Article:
1932

Abstract

Similarity and categorization are fundamental processes in human cognition that help complex organisms make sense of the cacophony of information in their environment. These processes are critical for tasks such as recognizing objects, making decisions, and forming memories. In this review, we provide an overview of the current state of knowledge on similarity and psychological spaces, discussing the theories, methods, and empirical findings that have been generated over the years. Although the concept of similarity has important limitations, it plays a key role in cognitive modeling. The review surfaces three key themes. First, similarity and mental representations are merely two sides of the same coin, existing as a similarity-representation duality that defines a psychological space. Second, both the brain's mental representations and the study of mental representations are made possible by exploiting second-order isomorphism. Third, similarity analysis has near-universal applicability across all levels of cognition, providing a common research language.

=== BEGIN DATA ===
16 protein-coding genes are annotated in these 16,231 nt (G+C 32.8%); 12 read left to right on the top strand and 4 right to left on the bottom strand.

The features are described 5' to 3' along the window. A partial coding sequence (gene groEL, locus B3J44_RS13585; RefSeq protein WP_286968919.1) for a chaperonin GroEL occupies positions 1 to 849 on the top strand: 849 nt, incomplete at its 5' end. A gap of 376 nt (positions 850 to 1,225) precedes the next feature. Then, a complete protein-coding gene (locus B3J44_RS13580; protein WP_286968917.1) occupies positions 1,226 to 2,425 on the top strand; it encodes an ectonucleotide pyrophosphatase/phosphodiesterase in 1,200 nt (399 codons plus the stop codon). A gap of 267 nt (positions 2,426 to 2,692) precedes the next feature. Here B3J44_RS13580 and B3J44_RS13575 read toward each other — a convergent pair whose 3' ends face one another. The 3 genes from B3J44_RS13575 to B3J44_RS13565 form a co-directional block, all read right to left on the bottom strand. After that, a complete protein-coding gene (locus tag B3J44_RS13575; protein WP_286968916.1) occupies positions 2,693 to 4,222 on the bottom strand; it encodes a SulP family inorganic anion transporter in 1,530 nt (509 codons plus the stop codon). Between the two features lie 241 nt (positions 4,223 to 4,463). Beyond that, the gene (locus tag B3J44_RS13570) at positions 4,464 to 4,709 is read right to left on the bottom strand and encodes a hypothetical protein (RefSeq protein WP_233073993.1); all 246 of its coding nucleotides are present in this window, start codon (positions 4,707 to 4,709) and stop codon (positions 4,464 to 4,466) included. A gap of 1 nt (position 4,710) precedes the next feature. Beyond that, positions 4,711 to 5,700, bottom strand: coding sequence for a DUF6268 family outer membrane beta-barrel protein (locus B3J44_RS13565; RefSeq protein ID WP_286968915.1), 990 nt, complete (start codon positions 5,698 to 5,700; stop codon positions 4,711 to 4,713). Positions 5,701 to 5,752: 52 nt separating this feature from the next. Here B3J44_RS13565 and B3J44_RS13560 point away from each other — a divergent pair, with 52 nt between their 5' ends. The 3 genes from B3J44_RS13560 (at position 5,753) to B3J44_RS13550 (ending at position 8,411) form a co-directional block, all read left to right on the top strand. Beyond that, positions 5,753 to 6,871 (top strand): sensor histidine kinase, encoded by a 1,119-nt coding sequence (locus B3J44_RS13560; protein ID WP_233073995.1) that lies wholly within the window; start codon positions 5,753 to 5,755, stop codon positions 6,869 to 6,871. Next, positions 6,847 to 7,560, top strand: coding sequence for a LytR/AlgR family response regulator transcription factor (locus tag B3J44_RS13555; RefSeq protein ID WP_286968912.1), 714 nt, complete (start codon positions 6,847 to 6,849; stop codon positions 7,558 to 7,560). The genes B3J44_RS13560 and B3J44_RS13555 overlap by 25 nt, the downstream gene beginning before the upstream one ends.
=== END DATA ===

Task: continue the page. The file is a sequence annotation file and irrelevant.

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2024-01-18
2024-07-17
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